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Google "Fact Check" Tag In News and Search Goes Global

     
2:38 pm on Apr 7, 2017 (gmt 0)

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Last October Google announced it'd be adding Fact Checking to Google news [webmasterworld.com]. of course, many questioned how this would work, and who checks the fact checkers. Well, that aside, google is now extending this globally, and in all languages. How to know if you're seeing it? Look out for the "Fact Check" tag or label in the SERPs and News.
After assessing feedback from both users and publishers, we’re making the Fact Check label in Google News available everywhere, and expanding it into Search globally in all languages. For the first time, when you conduct a search on Google that returns an authoritative result containing fact checks for one or more public claims, you will see that information clearly on the search results page. The snippet will display information on the claim, who made the claim, and the fact check of that particular claim. Google "Fact Check" Tag In News and Search Goes Global [blog.google]
4:32 am on Apr 8, 2017 (gmt 0)

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I think this is a great feature :

-1 = "Hard to categorize"
1 = "False"
2 = "Mostly false"
3 = "Half true"
4 = "Mostly true"
5 = "True"

Lotts of fun to be had as it appears to done by ratings
5:19 am on Apr 8, 2017 (gmt 0)

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Bing myself, but I'll take a look. From what I've read so far this superfluous feature appears localized to NEWS returns only, not the WEB in general. For the usually fake news to be graded by fake fact checkers rather seems like gilding the lily to me. :)
5:58 am on Apr 8, 2017 (gmt 0)

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Looking forward to seeing how this plays out. Too early for an opinion either way until I see if it affects anything, or is just ornamental to relieve the pressure being put on Google to come up with a solution to Fake News stories.
4:59 pm on Apr 8, 2017 (gmt 0)

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I have a better solution. Stop posing facts. This eliminates the need for a fact check or some way of verifying the information. Remove the information, provide searcher with links to website (with said sites own snippet) and the problem goes away. I'm not being sarcastic here. It's just the reality. Google is presenting "information" rather than a link to something. They are creating their own heat, their own issue. It's like this. I have a sore foot because I keep dropping this brick on it. Solution: I stop dropping the brick on my foot. I think sometimes intelligence becomes too much and one can't see the obvious that dummies seem to understand and notice.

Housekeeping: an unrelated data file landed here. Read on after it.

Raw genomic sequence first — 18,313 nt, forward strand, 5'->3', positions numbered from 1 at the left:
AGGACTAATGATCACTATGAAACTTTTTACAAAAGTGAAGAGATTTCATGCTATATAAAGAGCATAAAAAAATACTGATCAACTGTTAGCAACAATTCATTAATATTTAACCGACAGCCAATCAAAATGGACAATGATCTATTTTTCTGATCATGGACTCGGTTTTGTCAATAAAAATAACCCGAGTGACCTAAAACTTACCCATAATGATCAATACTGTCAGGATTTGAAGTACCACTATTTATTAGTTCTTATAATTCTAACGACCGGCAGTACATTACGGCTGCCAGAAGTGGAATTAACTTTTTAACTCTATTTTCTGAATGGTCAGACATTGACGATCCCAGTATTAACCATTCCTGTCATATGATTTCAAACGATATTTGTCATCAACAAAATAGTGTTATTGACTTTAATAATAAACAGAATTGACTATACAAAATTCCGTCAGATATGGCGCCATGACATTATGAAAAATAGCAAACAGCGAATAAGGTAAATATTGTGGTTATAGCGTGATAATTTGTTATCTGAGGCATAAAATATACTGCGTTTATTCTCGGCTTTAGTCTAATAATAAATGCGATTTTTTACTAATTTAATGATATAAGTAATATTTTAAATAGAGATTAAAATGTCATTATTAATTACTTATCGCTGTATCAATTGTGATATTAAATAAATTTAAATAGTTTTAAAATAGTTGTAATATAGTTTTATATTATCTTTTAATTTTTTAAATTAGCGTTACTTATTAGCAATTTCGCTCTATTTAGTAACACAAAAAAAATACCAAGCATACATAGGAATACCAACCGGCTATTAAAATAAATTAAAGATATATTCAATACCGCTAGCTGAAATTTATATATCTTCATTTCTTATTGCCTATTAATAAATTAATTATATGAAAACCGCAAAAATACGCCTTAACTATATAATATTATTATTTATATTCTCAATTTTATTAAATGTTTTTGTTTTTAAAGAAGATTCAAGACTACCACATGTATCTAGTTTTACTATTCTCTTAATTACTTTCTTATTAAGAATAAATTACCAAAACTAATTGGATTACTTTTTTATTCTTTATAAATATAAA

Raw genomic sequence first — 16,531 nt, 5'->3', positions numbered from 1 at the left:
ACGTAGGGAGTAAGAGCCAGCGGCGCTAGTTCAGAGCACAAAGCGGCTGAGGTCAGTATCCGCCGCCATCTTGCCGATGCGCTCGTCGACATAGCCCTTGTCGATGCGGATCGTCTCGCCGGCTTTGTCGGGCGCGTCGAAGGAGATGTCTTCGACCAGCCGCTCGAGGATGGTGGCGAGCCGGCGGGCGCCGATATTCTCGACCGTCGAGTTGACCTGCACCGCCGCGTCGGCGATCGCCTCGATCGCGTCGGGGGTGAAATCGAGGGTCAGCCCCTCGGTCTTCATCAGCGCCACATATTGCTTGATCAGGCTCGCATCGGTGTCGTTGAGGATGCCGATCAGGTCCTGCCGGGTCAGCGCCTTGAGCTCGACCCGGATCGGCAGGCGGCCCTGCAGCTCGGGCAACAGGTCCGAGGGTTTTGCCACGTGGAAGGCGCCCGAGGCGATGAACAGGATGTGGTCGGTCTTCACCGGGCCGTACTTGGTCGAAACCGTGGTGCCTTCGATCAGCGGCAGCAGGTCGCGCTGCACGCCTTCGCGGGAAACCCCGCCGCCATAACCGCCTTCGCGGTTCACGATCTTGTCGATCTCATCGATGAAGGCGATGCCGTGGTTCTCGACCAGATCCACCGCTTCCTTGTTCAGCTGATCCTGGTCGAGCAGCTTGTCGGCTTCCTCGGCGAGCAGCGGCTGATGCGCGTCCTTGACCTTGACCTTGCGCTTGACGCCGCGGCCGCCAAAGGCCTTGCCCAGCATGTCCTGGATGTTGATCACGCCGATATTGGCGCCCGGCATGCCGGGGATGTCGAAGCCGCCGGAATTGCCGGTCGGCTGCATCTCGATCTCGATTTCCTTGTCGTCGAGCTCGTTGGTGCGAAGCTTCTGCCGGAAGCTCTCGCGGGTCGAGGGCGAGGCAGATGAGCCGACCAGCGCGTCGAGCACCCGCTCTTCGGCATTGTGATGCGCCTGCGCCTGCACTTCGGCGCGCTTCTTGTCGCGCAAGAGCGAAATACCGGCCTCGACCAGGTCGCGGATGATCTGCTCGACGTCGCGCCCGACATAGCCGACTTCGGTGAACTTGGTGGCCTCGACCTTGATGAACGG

11:59 pm on Apr 8, 2017 (gmt 0)

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I can see many problems. Depending upon which political side someone is on, they can choose an answer reflecting their political persuasion. Factual news to one person may be fake news to another.
12:09 am on Apr 9, 2017 (gmt 0)

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Remove the information... Google is presenting "information" rather than a link to something.
Doubtful Google will ever return to the days of *only* published search results. The longer users stay on their pages, the easier they can roll that into income.
12:17 am on Apr 9, 2017 (gmt 0)

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> Love of Money
< Don't Do Evil
12:39 am on Apr 9, 2017 (gmt 0)

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I have no problem with Google making money. Some of it comes to me :)

Don't know how it all balances out, but Google gives quite a lot back: free Google maps, free Google places for business, free Android OS & numerous apps, free Chrome browser, free traffic from search, and huge investments in tech innovations (driverless cars, satellites, medical, wifi, etc.) and a lot more.

Do they do evil? Something as big as Google probably affects some people that way.
2:24 am on Apr 9, 2017 (gmt 0)

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Google quietly dropped the "don't be evil" some time ago
2:54 am on Apr 9, 2017 (gmt 0)

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This is not a g bash, just an observation of how large corporations (or those who want to become one) operate.

Give it away free until market saturated then make it pay and pay and pay. Bell Tele, IBM, MS ... B and G and Y ... all have done exactly the same thing.

For me, when something which has real value is given away free I look down the road to when that "free" service, etc becomes billable and make plans in advance.

Again, this is NOT bashing g. Just an observation on how some forms of capitalism (and socialism) take advantage of ordinary human greed, laziness, or (sigh) stupidity. When given a choice between work for it or get it free....

Give it away until it becomes a necessity, then start billing for it (or controlling it, or censoring it, or politicizing it, etc)

g's reaction to "fake news" is in their best interest to AVOID governmental regulations, not because they believe the fake news harms people story line.

They want to have their cake and eat it, too for as long as possible.
2:39 pm on Apr 9, 2017 (gmt 0)

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I have a whole other perspective on this 'fact check': it is training input.

As mentioned previously in thread 'fact' has become, for a broad swath of public and publisher alike, a personalisation factor.

The only two bones G has in the 'fact' game are (1) maximise revenue/profit (2) right up to the brink of regulator intervention.

This is a regular G behaviour, perhaps first widely noticed with how they handled pharma a decade or so ago. And seen frequently since.

That one can have ones cake (extra revenue) and eat it too (extra machine learning data) is very G.
2:44 pm on Apr 9, 2017 (gmt 0)